Business is developing now more rapidly as many Slovak products are exhibited by joint ventures or Latvian firms. One example of our cooperation is the Daugavpils fiber factory. There have already been three shifts in the top management positions sent from Slovakia. We are now selling big, automated weighing systems here in Latvia. In stores you can find various paper products from Slovakia; shoes, PC monitors, different dietary products, and of course, you can find our beer here. This shows good progress. In fact the overall exchange of 2003 was 43 percent more than that of 2002 - about $44.3 million in 2003 and $30.9 million in 2002.

What about cultural relations between Slovakia and Latvia? Is there a Slovak presence here in Latvia and visa versa?

Culture is also developing, especially with the younger generation. Some time ago we had a very progressive theater showing in Riga. Now, for the third time on the Day of Europe in May, there was a group of young people from Latvia performing songs and dances in Bratislava. For the second time this summer several groups came to Slovakia for the Days Of Latvia - outside the capital. This is very good that young people come not just to the capital, but to smaller towns.

In a sense, you have always been second to the Czech Republic in the eyes of the world. How are you, then, branding the new Slovak Republic in Europe?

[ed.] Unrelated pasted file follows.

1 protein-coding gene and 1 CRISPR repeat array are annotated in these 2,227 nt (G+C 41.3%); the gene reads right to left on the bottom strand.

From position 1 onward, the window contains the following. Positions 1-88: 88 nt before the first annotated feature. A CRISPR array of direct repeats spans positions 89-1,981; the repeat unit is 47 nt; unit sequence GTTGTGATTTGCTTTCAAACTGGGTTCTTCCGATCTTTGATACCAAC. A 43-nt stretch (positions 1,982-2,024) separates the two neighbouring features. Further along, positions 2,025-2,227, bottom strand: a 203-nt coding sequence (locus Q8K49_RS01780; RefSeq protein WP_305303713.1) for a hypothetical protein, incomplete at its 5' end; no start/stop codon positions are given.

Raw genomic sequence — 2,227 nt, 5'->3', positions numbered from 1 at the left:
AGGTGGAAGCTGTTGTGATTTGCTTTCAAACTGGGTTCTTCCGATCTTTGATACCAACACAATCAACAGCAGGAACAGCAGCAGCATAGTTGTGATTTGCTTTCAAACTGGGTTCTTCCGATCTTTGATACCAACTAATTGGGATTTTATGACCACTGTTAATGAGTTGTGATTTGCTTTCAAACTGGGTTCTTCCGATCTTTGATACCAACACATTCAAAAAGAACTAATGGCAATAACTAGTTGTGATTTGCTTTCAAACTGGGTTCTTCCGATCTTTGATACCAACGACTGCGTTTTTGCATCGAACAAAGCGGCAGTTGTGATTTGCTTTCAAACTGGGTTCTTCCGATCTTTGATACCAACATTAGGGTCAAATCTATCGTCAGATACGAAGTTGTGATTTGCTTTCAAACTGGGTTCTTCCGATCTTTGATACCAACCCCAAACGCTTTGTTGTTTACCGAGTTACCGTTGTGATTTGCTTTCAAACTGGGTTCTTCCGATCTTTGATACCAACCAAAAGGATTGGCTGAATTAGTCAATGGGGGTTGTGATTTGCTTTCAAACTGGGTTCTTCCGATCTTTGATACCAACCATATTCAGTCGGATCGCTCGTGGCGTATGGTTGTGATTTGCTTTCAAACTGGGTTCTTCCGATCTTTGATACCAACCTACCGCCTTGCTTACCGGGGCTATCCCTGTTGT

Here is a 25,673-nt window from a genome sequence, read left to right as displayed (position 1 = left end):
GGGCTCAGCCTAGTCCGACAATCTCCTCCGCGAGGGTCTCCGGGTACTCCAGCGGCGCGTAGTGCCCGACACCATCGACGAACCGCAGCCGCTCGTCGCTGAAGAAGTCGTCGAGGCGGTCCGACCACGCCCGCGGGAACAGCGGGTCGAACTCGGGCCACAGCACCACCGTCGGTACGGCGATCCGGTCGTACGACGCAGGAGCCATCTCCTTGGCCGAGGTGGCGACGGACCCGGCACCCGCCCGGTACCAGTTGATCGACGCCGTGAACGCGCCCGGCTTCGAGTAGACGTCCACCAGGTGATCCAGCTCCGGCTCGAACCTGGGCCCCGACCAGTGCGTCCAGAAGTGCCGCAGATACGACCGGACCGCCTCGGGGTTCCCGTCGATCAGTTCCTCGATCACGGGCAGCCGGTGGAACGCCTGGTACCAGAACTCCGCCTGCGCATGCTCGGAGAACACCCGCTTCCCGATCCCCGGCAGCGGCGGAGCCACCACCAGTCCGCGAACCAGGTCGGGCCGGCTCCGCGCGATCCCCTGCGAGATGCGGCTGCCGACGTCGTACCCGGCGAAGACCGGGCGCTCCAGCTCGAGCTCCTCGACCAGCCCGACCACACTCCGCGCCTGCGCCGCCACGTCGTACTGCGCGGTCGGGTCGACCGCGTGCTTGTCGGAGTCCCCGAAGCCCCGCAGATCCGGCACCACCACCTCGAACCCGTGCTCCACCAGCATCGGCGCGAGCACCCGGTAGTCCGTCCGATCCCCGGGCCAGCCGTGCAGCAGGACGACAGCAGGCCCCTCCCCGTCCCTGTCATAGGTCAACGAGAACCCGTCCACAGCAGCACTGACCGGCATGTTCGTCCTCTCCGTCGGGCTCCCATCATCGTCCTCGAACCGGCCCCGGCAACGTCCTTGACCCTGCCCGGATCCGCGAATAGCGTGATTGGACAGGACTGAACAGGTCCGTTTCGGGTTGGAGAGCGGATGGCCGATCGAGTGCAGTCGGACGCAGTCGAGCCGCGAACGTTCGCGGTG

We have tried several possibilities and now our government is discussing the creation of an agency that could do this in a complex manner. So far, we have one agency that is focused on getting investments into Slovakia and promoting our exports. A proposal is being discussed to create another agency so that, with the co-operation of the Foreign Ministry, the Economy Ministry, and the Cultural Ministry, we have a unified way of presenting Slovakia.

We don't have the impression now that we are very much mixed with the Czech Republic. In 1994 until about 1998 that was the case. We have a good combination of nature, history and specific opportunities for leisure, and are happy that we attract not only tourists, but investors from abroad. We have had, for more than 10 years, a Volkswagen factory in Bratislava and we're building a Peugeot - Citroen factory near Trnava that will soon start operating. We're also preparing to build a Hyundai - Kia factory near Zilina. After completing this in 2008 or so, we should be in the world's first place for the number of cars produced per inhabitant.

Jozef Dravecky

* Born July 25, 1947 in Spisska Nova Ves, Slovakia

* Degree in mathematics, Rerum Naturalium Doctor, PhD in mathematical analysis, Comenius University, Bratislava

* First Deputy Minister of International Relations of the Slovak Republic 1991-92

* Counsellor, Charge d´Affaires a.i. of the Embassy of Czech and Slovak Federative Republic, Bulgaria, 1992

* Charge d´Affaires a.i., Slovak Embassy, Bulgaria, 1993-94

* Ambassador Extraordinary and Plenipotentiary of the Slovak Republic to Bulgaria, 1994-98

* Director of Department for Central and Northern Europe, Ministry of Foreign Affairs of the Slovak Republic, 1998-2000

* Ambassador Extraordinary and Plenipotentiary of Slovak Republic to the Republic of Latvia, the Republic of Lithuania and the Republic of Estonia since 2000

* Speaks fluent Slovakian, English, Russian and French, proficient in German, Bulgarian, and Polish

* Married, five children